Land and sovereignty
Relationships between human and other-than-human
Colonial violence and resource extraction
Urban rallies and embodied knowledge
Kinship and responsibilities
Resistance and resurgence
Territories of the imagination
Deadlines for Submissions:
Proposals (300 words): February 1st, 2015
Final submissions (preference given to articles between 6000 to 7500 words): July 15th, 2015
The CRCL is a pluralistic, bilingual and peer-reviewed journal devoted to projects and articles that speak to concerns in Canadian culture and literature and beyond in a comparative context. The CRCL encourage excellence and are blind to the stage of the scholar or his or her identity.
CFP – “Gender, Sexuality & Decolonization” in Decolonization: Indigeneity, Education & Society, Due: March 16, 2015
Decolonization: Indigeneity, Education & Society is proud to announce the
Call for Papers for a new special issue on “Gender, Sexuality &
Decolonization”. This issue is guest edited by Karyn Recollet (University of
Toronto), in conjunction with Eric Ritskes (Editor of Decolonization).
The CFP can be read, shared and downloaded here:
It is also available to read on our website, www.decolonization.org
We hope you will consider submitting to this exciting and important issue,
as well as sharing the CFP widely among your networks!
Seven things you didn’t know about badgers, from Daniel Justice’s new book ‘Badger’, which will be published by Reaktion Books in February 2015.
Bio – Daniel Justice
Daniel Heath Justice is a Colorado-born Canadian citizen of the Cherokee Nation. He received his B.A. from the University of Northern Colorado and his M.A. and Ph.D. from the University of Nebraska-Lincoln. Before coming to UBC, he spent ten years as a faculty member in the Department of English at the University of Toronto, where he was also an affiliate of the Aboriginal Studies Program.
Daniel currently holds the Canada Research Chair in Indigenous Literature and Expressive Culture. He is the author of Our Fire Survives the Storm: A Cherokee Literary History and numerous essays in the field of Indigenous literary studies, as well as co-editor of a number of critical and creative anthologies and journals, including the award-winning Sovereign Erotics: A Collection of Two-Spirit Literature. His Indigenous epic fantasy novel, The Way of Thorn and Thunder: The Kynship Chronicles, was released in 2011 by the University of New Mexico Press. His current and forthcoming projects include a cultural history of badgers, a new fantasy novel, a critical monograph on kinship in Indigenous writing, and, with co-editor James H. Cox, the Oxford Handbook of Indigenous American Literature. He is delighted to be on faculty at UBC and to be learning from and contributing to its vibrant intellectual community, as well as participating fully in the important work of the First Nations Studies Program.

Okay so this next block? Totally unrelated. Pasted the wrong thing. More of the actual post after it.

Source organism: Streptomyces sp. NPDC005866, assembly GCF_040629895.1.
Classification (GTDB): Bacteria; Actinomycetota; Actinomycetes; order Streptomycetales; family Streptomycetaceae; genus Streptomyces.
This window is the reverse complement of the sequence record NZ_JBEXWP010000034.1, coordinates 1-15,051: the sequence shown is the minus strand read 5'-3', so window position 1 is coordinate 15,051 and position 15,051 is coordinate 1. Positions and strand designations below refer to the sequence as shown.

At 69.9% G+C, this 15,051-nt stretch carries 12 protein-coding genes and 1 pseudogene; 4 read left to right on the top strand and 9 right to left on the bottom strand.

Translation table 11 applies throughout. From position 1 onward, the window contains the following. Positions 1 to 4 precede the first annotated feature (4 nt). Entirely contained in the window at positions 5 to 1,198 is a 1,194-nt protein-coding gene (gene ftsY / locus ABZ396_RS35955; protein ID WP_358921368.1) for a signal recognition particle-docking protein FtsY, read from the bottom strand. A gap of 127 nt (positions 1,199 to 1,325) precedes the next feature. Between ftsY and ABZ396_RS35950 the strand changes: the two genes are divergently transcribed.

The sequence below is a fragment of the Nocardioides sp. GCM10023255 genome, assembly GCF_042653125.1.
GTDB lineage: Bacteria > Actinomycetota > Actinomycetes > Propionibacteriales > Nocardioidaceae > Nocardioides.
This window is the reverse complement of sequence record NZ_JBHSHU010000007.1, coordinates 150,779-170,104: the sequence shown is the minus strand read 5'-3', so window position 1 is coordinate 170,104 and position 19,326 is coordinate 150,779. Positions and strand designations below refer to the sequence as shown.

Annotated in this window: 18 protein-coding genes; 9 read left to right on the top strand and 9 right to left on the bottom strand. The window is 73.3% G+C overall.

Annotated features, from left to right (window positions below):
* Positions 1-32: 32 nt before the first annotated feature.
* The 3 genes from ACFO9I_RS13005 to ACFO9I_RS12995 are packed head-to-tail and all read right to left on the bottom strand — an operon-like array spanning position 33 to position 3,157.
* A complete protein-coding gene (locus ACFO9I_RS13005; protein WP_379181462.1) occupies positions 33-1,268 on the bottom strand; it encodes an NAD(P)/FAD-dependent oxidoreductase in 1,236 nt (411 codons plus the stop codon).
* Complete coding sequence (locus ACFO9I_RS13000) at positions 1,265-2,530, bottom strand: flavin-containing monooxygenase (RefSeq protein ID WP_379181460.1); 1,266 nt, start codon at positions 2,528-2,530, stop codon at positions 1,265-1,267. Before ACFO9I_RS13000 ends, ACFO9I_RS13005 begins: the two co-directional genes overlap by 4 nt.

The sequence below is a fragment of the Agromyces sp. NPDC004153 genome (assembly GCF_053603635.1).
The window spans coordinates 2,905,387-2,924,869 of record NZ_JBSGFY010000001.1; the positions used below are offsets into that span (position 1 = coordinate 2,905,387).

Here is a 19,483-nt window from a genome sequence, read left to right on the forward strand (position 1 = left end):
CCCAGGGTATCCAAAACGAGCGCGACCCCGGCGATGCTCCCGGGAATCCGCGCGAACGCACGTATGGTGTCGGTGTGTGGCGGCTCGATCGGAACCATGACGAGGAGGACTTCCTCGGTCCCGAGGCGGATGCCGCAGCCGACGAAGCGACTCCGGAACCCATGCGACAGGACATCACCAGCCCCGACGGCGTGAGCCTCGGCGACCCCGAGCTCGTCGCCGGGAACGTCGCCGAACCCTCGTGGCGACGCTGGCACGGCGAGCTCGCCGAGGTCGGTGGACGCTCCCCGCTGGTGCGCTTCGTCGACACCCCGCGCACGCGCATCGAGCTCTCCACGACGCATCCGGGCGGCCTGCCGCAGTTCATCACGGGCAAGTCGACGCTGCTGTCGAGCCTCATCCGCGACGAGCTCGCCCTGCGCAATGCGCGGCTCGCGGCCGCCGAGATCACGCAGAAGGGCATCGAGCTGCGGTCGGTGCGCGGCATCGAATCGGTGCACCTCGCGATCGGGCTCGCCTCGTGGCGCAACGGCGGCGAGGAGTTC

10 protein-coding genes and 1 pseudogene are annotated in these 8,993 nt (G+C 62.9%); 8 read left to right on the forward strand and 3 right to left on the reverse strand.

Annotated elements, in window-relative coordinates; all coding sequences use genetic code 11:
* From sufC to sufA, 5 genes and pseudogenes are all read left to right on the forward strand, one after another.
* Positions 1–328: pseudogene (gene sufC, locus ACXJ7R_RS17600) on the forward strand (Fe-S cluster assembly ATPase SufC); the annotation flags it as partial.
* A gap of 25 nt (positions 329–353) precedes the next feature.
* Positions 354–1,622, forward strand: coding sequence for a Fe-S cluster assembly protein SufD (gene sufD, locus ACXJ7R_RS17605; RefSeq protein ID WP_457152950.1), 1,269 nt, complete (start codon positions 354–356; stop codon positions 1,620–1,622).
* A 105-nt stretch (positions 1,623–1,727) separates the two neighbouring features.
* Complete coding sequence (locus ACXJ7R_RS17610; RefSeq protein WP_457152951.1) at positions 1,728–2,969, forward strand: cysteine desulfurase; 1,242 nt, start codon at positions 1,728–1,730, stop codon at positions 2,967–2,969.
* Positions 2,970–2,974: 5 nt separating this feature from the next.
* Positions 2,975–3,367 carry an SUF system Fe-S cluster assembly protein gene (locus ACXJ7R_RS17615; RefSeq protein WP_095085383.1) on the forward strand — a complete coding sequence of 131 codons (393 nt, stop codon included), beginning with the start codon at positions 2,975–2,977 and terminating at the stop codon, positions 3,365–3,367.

For more, visit Daniel’s website.
Term Instructor/Assistant Professor
from Alaska Native Knowledge Network – Friday, 19 December 2014, 02:12 pm
The University of Alaska Fairbanks Department of Cross-Cultural Studies
invites applications for a term instructor or term assistant professor
position in Indigenous Studies, with significant experience in data
management and dissemination for institutions serving indigenous people.
UAF has a significant number of Indigenous students enrolled in a wide
range of academic programs that are available on campus in Fairbanks as
well as through a network of six rural campuses and a variety of distance
education programs administered through the College of Rural and Community
Indigenous Studies is located in the Center for Cross-Cultural Studies and
constitutes an interdisciplinary M.A. and PhD program built upon an
integrated set of core courses designed around a set of six specialty areas
with emphases in Indigenous Research, Indigenous Education, Indigenous
Knowledge Systems, Indigenous Languages, Indigenous Sustainability and
Indigenous Leadership. The program is offered jointly through the Center
for Cross-Cultural Studies, the Alaska Native Language Center, the School
of Education, and the Department of Alaska Native and Rural Development.
The PhD program was established in 2009 and is administered by the Center
for Cross-Cultural Studies in cooperation with the UAF Graduate School, the
College of Liberal Arts, and the College of Rural and Community
Development. Many Indigenous Studies courses are cross-listed and there is
the opportunity to work with students and faculty in other disciplines,
schools, or colleges. Most courses are offered by various modes of distance
The Center for Cross-Cultural Studies was established in 1971 by action of
the UA Board of Regents. In addition to the academic programs, it houses
the Alaska Native Knowledge Network, a curriculum clearinghouse and a
publications center. The research and development agenda for the Center
focuses on applied research, cultural collaborations, and academic programs
that benefit the people of Alaska.
For more information, please go to: